In a statement, board member Gary Orman said the facility "will accept nothing less than a full accounting of this absolutely horrifying situation."
"We will do everything in our power to ensure the safety of every single one of our patients and our employees," Orman said.
Gov. Doug Ducey's office has called the situation "deeply troubling."
KPHO-TV also notes outrage is being expressed on social media over why Phoenix police haven't called the probe of a woman in a vegetative state being impregnated, then giving birth inside the Hacienda nursing facility a sex crime.
According to KPHO-TV, all Phoenix police have said is, "At this time, this matter is still under investigation. It is important that the investigators be permitted to conduct their investigation without being impeded."
Former chief sex crimes investigator Bill Richardson remarked to the station that people will be asking what police have to hide. Richardson said he doesn't understand why police are being secretive, and hushed.
Hacienda CEO Bill Timmons stepped down Monday, spokesman David Leibowitz said. The decision was unanimously accepted by the provider's board of directors.
KPHO-TV also spoke with a former Hacienda manager who said Timmons insisted that a 1988 incident of abuse of a different patient be covered up.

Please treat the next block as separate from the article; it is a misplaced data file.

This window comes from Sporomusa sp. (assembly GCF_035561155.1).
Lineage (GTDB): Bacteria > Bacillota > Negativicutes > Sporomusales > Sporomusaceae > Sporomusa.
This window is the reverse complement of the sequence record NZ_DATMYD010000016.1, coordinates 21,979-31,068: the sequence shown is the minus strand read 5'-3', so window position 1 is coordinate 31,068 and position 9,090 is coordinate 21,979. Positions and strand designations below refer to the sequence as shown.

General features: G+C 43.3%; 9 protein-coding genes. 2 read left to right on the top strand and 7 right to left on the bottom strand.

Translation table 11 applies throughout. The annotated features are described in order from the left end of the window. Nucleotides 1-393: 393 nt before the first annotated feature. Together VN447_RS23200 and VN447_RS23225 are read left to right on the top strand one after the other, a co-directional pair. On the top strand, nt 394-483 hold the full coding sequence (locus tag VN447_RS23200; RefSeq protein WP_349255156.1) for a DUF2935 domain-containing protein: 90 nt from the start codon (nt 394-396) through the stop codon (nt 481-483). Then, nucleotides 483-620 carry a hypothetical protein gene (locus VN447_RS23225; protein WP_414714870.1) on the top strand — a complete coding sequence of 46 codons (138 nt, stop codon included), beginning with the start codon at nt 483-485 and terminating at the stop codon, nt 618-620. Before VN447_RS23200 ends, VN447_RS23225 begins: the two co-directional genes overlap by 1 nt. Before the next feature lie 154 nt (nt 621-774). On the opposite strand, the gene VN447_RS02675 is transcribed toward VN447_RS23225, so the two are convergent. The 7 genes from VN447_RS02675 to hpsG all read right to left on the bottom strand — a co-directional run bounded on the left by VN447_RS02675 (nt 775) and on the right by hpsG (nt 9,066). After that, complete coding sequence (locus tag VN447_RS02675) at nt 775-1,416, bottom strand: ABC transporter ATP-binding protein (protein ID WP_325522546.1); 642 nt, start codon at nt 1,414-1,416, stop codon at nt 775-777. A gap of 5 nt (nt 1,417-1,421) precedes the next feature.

The manager said female nurses were standing around a nonverbal male patient's bed, talking inappropriately about his genitalia. The ex-manager said when that was addressed at a subsequent manager's meeting, Timmons slammed his fist on a table and said, 'No! No one is going to report this,"' even though the law required that state health officials be notified.
"I was scared," the ex-manager recalled. "Bill Timmons has a temper. And we knew not to mess with that temper because people got fired."
The Hacienda facility serves infants, children and young adults who are "medically fragile" or have developmental disabilities, according to the website.
Changes made and more called for
In the wake of the developments, the Arizona Department of Health Services said new safety measures have been implemented. They include increased staff presence during any patient interaction, more monitoring of patient care areas and additional security measures involving visitors.